Spoon into muffin cases and bake for 20 to 25 minutes.  Let cool on a rack before eating!

Wherever you are, whatever you are doing, I wish you a peaceful weekend 🙂

Chocolate Fudge Tia Maria Cake

Well hello, hello! Yes, I’m back.  2018, huh? What a year, and it’s still only January.

There is a recipe I have been wanting to bake for years.  Yes, years.  But for some reason or other, I never manage to get round to it.  When I was in primary school, my best friend Becky’s mum made a lovely cake called Parkin.  It was so delicious, I persuaded her to let me have the recipe, and a few months later I was at my stepmother’s house and decided to bake this for everyone.  Not being familiar with the kitchen, and where she kept everything, I could not find the flour.  I busied myself getting the ingredients together and then, somehow, managed to get distracted and forgot to ask where the flour was.  The cake was mixed, put in the oven and baked…………….the finished result was….well, let’s just say, it didn’t hold together well.  As we were all munching on the bits of cake – which were, everyone agreed, delicious – it suddenly came to me…the flour!!! That’s what was missing. 11-year old me didn’t have the confidence to confess, but, anyway, everyone enjoyed the (not quite proper) Parkin.

Fast-forward rather a lot of years, and this weekend I decided to revisit this cake.  I didn’t have the original recipe anymore, but, there are plenty about on a Google search.  The result?  Fail!!! I don’t know if it was me, the recipe, bad luck or a combination of all three.  It was horrible, dry….it ended up in the rubbish bin.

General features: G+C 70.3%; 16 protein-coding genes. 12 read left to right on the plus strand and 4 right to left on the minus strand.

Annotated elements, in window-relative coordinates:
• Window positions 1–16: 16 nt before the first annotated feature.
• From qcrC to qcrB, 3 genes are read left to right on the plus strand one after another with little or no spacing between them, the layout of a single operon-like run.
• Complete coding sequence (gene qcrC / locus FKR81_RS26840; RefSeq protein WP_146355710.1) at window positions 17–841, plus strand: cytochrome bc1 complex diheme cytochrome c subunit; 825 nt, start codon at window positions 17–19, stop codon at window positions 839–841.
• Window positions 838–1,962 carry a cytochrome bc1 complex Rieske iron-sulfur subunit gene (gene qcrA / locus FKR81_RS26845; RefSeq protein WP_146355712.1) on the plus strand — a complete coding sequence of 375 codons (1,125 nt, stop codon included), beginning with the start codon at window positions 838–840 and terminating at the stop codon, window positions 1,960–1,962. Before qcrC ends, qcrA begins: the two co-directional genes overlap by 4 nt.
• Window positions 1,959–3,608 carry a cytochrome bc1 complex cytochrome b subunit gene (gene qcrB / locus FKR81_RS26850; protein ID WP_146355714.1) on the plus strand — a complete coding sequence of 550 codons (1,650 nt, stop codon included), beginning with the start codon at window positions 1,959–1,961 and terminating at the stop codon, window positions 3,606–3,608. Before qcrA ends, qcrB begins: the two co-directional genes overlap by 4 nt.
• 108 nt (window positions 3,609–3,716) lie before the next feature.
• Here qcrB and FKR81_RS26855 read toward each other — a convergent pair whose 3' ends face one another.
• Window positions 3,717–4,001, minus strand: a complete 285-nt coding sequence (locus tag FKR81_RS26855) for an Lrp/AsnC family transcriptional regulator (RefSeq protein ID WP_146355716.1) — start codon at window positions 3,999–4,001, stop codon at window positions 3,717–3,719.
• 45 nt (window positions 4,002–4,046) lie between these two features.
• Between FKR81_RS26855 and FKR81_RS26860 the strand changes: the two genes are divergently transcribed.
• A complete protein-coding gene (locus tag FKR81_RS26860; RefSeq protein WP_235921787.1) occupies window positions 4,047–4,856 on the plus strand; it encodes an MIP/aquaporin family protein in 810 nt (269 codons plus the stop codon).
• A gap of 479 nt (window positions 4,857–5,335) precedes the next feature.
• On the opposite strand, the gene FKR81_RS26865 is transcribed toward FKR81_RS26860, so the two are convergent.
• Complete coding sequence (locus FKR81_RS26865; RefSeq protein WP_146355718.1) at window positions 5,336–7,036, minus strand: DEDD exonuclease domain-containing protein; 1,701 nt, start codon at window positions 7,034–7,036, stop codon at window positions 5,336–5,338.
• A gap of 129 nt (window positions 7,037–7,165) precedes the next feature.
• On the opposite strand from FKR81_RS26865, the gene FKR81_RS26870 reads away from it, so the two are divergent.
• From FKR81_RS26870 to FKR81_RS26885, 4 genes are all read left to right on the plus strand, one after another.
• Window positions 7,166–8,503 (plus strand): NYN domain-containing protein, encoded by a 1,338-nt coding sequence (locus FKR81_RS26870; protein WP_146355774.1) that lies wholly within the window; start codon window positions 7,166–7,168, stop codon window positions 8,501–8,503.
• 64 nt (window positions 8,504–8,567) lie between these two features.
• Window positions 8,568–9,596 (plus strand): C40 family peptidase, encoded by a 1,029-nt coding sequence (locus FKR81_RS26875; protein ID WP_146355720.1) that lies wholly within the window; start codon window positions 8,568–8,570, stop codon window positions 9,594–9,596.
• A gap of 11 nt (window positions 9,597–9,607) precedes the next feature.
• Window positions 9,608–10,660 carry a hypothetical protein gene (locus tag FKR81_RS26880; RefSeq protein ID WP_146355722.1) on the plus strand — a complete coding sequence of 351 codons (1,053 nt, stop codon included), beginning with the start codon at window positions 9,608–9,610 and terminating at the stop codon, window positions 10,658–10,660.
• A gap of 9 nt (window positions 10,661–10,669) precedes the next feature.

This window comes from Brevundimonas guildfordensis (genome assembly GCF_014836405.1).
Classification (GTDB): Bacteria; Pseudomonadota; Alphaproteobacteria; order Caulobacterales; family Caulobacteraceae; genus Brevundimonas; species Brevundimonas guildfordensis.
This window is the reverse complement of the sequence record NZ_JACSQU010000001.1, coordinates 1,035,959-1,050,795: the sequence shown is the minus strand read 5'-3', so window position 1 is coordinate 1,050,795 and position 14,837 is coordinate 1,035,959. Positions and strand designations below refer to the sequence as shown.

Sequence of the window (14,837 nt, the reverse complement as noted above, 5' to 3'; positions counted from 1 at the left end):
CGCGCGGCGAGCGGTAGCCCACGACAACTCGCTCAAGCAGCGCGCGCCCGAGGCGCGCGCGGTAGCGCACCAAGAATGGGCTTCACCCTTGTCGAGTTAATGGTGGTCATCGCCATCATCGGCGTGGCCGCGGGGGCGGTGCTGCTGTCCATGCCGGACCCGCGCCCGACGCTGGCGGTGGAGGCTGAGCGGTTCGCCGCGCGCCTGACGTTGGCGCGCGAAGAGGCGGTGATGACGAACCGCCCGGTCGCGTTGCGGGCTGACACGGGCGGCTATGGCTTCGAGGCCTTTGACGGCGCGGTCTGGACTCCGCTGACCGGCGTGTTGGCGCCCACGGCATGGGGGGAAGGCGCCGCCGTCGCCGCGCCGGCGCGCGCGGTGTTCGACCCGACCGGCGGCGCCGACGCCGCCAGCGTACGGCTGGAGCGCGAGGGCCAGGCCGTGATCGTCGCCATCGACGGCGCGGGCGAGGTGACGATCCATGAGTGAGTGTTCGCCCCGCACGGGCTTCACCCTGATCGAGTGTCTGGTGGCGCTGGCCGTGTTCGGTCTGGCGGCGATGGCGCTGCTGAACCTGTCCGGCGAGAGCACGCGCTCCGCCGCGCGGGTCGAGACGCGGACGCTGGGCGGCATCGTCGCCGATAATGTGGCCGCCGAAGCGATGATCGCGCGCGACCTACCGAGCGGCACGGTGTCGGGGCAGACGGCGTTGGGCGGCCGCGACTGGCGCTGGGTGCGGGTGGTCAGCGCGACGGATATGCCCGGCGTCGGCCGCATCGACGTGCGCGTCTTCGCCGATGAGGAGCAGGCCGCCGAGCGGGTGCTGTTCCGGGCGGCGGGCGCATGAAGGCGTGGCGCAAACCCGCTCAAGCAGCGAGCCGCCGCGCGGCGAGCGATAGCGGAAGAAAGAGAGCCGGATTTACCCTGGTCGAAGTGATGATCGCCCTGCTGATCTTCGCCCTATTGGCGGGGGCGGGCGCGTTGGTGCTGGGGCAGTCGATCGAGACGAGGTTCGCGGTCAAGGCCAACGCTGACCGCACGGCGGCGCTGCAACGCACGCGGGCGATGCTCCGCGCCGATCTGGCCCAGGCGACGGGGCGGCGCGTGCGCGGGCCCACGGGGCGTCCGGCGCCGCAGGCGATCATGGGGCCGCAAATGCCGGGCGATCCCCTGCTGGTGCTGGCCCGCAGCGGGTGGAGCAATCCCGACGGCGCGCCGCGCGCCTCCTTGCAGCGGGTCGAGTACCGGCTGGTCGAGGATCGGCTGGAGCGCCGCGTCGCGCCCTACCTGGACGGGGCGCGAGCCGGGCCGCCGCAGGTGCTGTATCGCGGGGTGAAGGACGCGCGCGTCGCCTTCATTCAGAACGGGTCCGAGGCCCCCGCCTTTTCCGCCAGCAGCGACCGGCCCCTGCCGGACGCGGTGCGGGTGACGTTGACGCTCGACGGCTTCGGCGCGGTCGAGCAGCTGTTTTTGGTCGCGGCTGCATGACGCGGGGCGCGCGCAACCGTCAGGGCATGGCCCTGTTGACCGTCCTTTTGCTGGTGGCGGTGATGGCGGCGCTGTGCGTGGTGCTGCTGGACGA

I felt I had to bake.  I had to bake something that would work out.  I had to bake something I had not baked before.  Saturday was #NationalChocolateCakeDay.  What else, then, but a variation on the chocolate cake theme!  Chocolate cake with a slight twist, the ultimate Tia Maria Chocolate fudge cake.

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I didn’t have any white sugar, and so the sugar I used was light muscovado sugar. In the method, I mixed the melted chocolate mixture with the flour, whisked it well and then added all the eggs, whisking as I added.  I didn’t think it would make a crucial difference to the outcome and I don’t think it did.

The cake is lovely, rich, moist, chocolatey and fudgey.  I have not iced it, but I think a good dollop of thick boozy cream would go very well with it instead of icing.

Wherever you are, whatever you are doing, I wish you a peaceful weekend 🙂